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The Rave is a Hyalite Canyon Seven-Pitch M10

This past March in Montana, Manoah Ainuu, Nate Kenny, Conrad Anker, Whitney Stowe, and Matt Cornell established The Rave, a 180-metre line in the Winter Dance area. Only Cornell sent the overhanging cobble-climb.

Matt Cornell on Rave Cave. Photo: Whitney Stowe Photo by: Whitney Stowe

Hyalite Canyon in southern Montana is home to over 250 mixed and ice routes up to hundreds of metres long. This past winter, 26-year-old Matt Cornell and his friends added one more, The Rave, a bolt-protected line that climbs predominantly rock, with few sections of ice.

Cornell spied the line in the Winter Dance area during his many visits to the 180-metre WI5+ M8 Nutcracker, which he free soloed in February 2020. He returned to Winter Dance this past January and approaching the climb from the top-down, rap bolted what would become The Rave.

Manoah Ainuu on The Rave
Manoah Ainuu on The Rave. Photo: Matt Cornell

The standout pitches, Cornell says, include Pitch 2, which “climbs through immaculate rock. “I think it’s the best pitch on the route.” On Pitch P4, rated 5.9, “You’re climbing dead vertical jug cobbles for 110 feet (30m). Here you’re using just crampons and gloves.” Pitch 6, the M10 crux, ascends a massive overhanging feature like the popular Bingo Cave, also in Hyalite. “You take the weakness right out of a cave, and once you pull the lip it gets technical until you hit the belay ledge,” Cornell says.

Starting on January 2, the team of Manoah Ainuu, Nate Kenny, Conrad Anker, Whitney Stowe, and Cornell spent two months prepping the route. The climb required extensive cleaning and loose-block removal. They placed 94 bolts in the brittle andesite basalt stone. Anker and Cornell drilled and Stowe helped with hauling; Kenny and Ainuu returned to support Cornell on his redpoint. Once the bolts were in, Cornell spent five days a week cleaning the line, with Anker joining him on the wall two to three days a week. One day during cleaning, “Conrad and I pulled off an 8 by 5 foot pillar,” Cornell says. “When that released, I was standing on Jenga blocks so it was the full landslide.”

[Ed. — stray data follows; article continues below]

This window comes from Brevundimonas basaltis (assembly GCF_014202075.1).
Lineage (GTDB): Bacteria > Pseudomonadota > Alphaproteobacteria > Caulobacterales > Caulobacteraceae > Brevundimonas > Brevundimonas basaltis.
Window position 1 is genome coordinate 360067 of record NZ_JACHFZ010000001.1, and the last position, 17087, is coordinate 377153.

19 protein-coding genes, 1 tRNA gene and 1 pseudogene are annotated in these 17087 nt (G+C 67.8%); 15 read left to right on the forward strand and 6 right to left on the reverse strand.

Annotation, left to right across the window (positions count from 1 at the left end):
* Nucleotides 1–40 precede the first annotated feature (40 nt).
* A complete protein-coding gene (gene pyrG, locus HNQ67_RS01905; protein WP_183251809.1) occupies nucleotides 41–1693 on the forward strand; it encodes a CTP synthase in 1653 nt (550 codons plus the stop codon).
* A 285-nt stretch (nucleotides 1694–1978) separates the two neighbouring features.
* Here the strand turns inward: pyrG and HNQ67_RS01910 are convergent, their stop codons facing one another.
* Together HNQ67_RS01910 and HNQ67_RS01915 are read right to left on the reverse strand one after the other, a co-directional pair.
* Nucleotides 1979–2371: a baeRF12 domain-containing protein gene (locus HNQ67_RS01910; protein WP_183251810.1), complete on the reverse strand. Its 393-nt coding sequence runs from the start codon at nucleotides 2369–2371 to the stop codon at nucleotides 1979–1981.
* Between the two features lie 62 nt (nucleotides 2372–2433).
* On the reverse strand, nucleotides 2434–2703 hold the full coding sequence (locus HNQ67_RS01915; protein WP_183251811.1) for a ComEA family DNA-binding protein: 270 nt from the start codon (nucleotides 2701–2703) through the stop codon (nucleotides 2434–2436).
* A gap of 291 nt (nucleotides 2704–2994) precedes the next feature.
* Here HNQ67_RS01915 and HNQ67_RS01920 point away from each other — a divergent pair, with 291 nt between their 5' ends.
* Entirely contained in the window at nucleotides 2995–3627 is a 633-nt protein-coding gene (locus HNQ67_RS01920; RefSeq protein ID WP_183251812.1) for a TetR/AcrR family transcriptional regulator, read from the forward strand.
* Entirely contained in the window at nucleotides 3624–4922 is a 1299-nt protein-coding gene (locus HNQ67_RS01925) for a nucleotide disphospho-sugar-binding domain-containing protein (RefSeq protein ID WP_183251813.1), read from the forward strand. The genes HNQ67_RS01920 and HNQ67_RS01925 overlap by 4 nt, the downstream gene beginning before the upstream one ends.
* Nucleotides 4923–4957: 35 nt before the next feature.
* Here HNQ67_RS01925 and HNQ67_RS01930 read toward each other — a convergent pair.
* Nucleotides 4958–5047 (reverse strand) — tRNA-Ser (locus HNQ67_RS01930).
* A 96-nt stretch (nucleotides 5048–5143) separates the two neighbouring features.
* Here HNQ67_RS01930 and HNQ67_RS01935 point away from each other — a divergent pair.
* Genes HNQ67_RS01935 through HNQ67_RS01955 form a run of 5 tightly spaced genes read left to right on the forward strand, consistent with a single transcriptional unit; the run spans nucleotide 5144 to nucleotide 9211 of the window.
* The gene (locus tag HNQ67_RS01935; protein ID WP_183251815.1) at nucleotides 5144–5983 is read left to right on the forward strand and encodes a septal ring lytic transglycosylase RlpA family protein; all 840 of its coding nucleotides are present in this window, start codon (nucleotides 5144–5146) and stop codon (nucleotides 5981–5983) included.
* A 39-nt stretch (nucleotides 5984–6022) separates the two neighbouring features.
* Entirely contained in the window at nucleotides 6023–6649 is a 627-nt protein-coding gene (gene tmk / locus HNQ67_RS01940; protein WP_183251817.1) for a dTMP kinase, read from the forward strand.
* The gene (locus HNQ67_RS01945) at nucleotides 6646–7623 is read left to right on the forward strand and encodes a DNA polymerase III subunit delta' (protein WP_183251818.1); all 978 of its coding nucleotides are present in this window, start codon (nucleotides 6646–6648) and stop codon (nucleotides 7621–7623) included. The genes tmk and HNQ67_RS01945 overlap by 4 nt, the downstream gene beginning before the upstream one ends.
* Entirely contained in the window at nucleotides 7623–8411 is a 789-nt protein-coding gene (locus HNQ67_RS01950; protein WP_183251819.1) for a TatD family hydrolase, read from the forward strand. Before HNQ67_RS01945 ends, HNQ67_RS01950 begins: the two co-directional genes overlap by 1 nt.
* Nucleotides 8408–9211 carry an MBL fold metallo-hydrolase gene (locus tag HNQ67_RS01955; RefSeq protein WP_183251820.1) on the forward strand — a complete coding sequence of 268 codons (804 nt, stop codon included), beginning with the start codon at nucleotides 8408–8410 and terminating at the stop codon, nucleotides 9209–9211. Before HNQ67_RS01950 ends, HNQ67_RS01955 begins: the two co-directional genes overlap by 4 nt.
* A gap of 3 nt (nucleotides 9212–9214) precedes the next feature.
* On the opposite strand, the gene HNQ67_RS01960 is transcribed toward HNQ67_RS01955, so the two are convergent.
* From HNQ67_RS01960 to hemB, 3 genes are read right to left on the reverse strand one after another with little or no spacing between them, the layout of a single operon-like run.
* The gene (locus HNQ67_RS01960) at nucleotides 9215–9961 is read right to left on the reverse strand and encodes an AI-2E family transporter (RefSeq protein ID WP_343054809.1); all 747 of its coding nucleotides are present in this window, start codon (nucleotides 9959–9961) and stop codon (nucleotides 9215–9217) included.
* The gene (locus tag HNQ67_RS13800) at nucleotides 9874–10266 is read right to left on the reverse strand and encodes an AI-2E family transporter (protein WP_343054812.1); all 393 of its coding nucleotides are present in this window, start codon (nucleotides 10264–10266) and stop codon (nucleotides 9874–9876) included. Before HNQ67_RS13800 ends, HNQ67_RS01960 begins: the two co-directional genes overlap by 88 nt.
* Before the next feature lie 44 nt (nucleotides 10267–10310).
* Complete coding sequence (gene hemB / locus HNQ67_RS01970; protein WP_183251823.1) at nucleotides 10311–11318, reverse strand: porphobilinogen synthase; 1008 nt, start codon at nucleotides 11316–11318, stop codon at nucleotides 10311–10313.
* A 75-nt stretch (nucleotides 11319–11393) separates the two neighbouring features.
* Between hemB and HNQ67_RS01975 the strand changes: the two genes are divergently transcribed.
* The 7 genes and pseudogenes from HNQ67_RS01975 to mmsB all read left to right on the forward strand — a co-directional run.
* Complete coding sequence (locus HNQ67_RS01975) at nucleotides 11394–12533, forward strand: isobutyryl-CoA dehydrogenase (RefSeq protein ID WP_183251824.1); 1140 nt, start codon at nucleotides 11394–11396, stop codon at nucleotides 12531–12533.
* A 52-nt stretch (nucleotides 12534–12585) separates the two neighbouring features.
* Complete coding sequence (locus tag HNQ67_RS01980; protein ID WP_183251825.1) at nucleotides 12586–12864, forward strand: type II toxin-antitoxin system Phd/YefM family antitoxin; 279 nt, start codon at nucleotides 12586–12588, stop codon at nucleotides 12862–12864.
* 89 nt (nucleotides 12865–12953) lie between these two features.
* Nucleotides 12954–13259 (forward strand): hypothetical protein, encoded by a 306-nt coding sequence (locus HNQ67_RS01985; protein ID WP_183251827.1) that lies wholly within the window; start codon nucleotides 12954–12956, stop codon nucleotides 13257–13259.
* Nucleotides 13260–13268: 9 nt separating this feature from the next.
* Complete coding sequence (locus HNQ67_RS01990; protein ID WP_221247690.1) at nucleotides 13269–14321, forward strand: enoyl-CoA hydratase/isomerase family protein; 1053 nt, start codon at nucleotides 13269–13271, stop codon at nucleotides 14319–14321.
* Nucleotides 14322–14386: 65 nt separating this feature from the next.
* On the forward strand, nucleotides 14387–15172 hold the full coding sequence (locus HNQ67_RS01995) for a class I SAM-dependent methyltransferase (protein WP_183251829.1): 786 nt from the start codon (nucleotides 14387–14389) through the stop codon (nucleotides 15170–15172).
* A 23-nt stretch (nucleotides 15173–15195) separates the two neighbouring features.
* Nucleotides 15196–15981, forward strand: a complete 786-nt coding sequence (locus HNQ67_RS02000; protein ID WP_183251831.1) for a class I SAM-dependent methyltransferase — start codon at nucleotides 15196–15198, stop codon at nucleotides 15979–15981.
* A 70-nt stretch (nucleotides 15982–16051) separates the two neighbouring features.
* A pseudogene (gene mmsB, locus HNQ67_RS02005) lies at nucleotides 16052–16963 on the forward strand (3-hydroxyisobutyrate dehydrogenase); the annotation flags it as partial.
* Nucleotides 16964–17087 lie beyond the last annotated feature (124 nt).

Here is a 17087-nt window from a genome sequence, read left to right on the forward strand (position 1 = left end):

Since they were bolting andesite with giant cobblestones that protruded from the wall, the team used massive half-inch by seven-inch to 12-inch long bolts to protect the climb. Though entirely bolt protected, the route requires bold climbing over technical, often severely overhanging terrain.

Before his March 15 redpoint, Cornell took one of the biggest falls of his career, sailing air upwards of 40 feet (12m) when the flake he was hooking pried away on the final pitch. “I was far above the last bolt and ready to clip,” he says. “I had the rope in my teeth and since I clinched down when I fell, I almost ripped my front teeth out. When I stopped falling, I was below the belay.”

For his send, which took eight hours, Cornell partnered with Nate Kenny and Manoah Ainuu where he made a no-falls ascent and led the cruxes. “We brought rave music and listened to it the whole time,” he says.

The Rave Topo
Topo: Matt Cornell

Cornell splits his time between Groveland, California, where he works as a server at Priest Grade Café with Whitney Stowe, and Bozeman, Montana, where he climbs full time. Anker, the group’s elder statesman at 58 (and needs no introduction), is one of America’s top alpinists. Ainuu is a professional climber with The North Face, and Kenny is a sponsored climber with Trango and works as a photographer and filmmaker.

Cornell on The Rave
Cornell on The Rave. Photo: Whitney Stowe

The pitch breakdown according to Cornell:
P1: M6. Starts on ice and climbs to a stance in a cave.
P2: M9. “Climbs through immaculate rock. I think it’s the best pitch on the route. It’s 30-35 metres straight up, and it’s really sick.”
P3: M6. boulder problem. 50 feet.
P4: 5.9. “Glory. Jug cobbles for 110 feet. Dead vertical.”
P5: 5.8. “Choss pitch to access the Rave Cave. The worst and loosest pitch on the route. Be careful on that one.”
P6. M10. The crux pitch that goes out the Rave Cave. “It’s a massive cave feature like the Bingo Cave; you take the weakness. Once you pull the lip, it gets technical until you hit the belay.”
P7. M7. “Super exposed. It’s like you’re climbing toward the top of El Cap. You step off this wonderful ledge, and everything is all steep.”
Rack: 16 quickdraws, One 70 metre rope needed to rappel the route

Lead photo: Whitney Stowe